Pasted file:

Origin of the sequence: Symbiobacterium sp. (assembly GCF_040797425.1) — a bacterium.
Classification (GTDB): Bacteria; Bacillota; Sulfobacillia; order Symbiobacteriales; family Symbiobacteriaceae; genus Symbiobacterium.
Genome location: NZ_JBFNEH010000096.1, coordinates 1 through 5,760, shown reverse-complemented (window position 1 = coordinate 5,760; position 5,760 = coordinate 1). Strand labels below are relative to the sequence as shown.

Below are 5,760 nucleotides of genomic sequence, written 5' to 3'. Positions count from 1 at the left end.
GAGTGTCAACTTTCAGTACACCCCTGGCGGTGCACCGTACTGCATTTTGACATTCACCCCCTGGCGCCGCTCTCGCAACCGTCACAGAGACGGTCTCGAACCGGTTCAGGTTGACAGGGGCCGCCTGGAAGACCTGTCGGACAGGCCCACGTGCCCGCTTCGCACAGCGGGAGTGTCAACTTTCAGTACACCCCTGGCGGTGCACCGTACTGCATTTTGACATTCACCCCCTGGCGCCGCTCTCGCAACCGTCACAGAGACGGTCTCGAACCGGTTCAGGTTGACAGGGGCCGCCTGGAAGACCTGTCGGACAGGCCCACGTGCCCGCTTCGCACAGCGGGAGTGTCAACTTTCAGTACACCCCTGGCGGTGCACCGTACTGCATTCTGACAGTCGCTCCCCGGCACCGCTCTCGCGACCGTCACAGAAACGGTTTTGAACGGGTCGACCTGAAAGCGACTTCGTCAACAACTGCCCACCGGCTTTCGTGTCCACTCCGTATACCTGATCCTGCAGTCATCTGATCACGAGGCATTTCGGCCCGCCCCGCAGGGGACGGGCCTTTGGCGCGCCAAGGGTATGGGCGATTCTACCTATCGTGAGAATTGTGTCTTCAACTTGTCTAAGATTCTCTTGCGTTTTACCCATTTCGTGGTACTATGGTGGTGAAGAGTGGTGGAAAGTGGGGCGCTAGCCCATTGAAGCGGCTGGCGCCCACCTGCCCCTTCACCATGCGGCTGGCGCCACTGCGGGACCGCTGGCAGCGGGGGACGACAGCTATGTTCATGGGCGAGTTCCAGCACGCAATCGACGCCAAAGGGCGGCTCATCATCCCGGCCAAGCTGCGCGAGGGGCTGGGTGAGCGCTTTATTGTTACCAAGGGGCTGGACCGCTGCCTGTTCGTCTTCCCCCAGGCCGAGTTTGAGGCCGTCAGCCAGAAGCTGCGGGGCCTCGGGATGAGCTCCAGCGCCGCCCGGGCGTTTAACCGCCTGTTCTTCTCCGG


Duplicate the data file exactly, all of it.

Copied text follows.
Origin of the sequence: Symbiobacterium sp. (assembly GCF_040797425.1) — a bacterium.
Classification (GTDB): Bacteria; Bacillota; Sulfobacillia; order Symbiobacteriales; family Symbiobacteriaceae; genus Symbiobacterium.
Genome location: NZ_JBFNEH010000096.1, coordinates 1 through 5,760, shown reverse-complemented (window position 1 = coordinate 5,760; position 5,760 = coordinate 1). Strand labels below are relative to the sequence as shown.

Below are 5,760 nucleotides of genomic sequence, written 5' to 3'. Positions count from 1 at the left end.
GAGTGTCAACTTTCAGTACACCCCTGGCGGTGCACCGTACTGCATTTTGACATTCACCCCCTGGCGCCGCTCTCGCAACCGTCACAGAGACGGTCTCGAACCGGTTCAGGTTGACAGGGGCCGCCTGGAAGACCTGTCGGACAGGCCCACGTGCCCGCTTCGCACAGCGGGAGTGTCAACTTTCAGTACACCCCTGGCGGTGCACCGTACTGCATTTTGACATTCACCCCCTGGCGCCGCTCTCGCAACCGTCACAGAGACGGTCTCGAACCGGTTCAGGTTGACAGGGGCCGCCTGGAAGACCTGTCGGACAGGCCCACGTGCCCGCTTCGCACAGCGGGAGTGTCAACTTTCAGTACACCCCTGGCGGTGCACCGTACTGCATTCTGACAGTCGCTCCCCGGCACCGCTCTCGCGACCGTCACAGAAACGGTTTTGAACGGGTCGACCTGAAAGCGACTTCGTCAACAACTGCCCACCGGCTTTCGTGTCCACTCCGTATACCTGATCCTGCAGTCATCTGATCACGAGGCATTTCGGCCCGCCCCGCAGGGGACGGGCCTTTGGCGCGCCAAGGGTATGGGCGATTCTACCTATCGTGAGAATTGTGTCTTCAACTTGTCTAAGATTCTCTTGCGTTTTACCCATTTCGTGGTACTATGGTGGTGAAGAGTGGTGGAAAGTGGGGCGCTAGCCCATTGAAGCGGCTGGCGCCCACCTGCCCCTTCACCATGCGGCTGGCGCCACTGCGGGACCGCTGGCAGCGGGGGACGACAGCTATGTTCATGGGCGAGTTCCAGCACGCAATCGACGCCAAAGGGCGGCTCATCATCCCGGCCAAGCTGCGCGAGGGGCTGGGTGAGCGCTTTATTGTTACCAAGGGGCTGGACCGCTGCCTGTTCGTCTTCCCCCAGGCCGAGTTTGAGGCCGTCAGCCAGAAGCTGCGGGGCCTCGGGATGAGCTCCAGCGCCGCCCGGGCGTTTAACCGCCTGTTCTTCTCCGG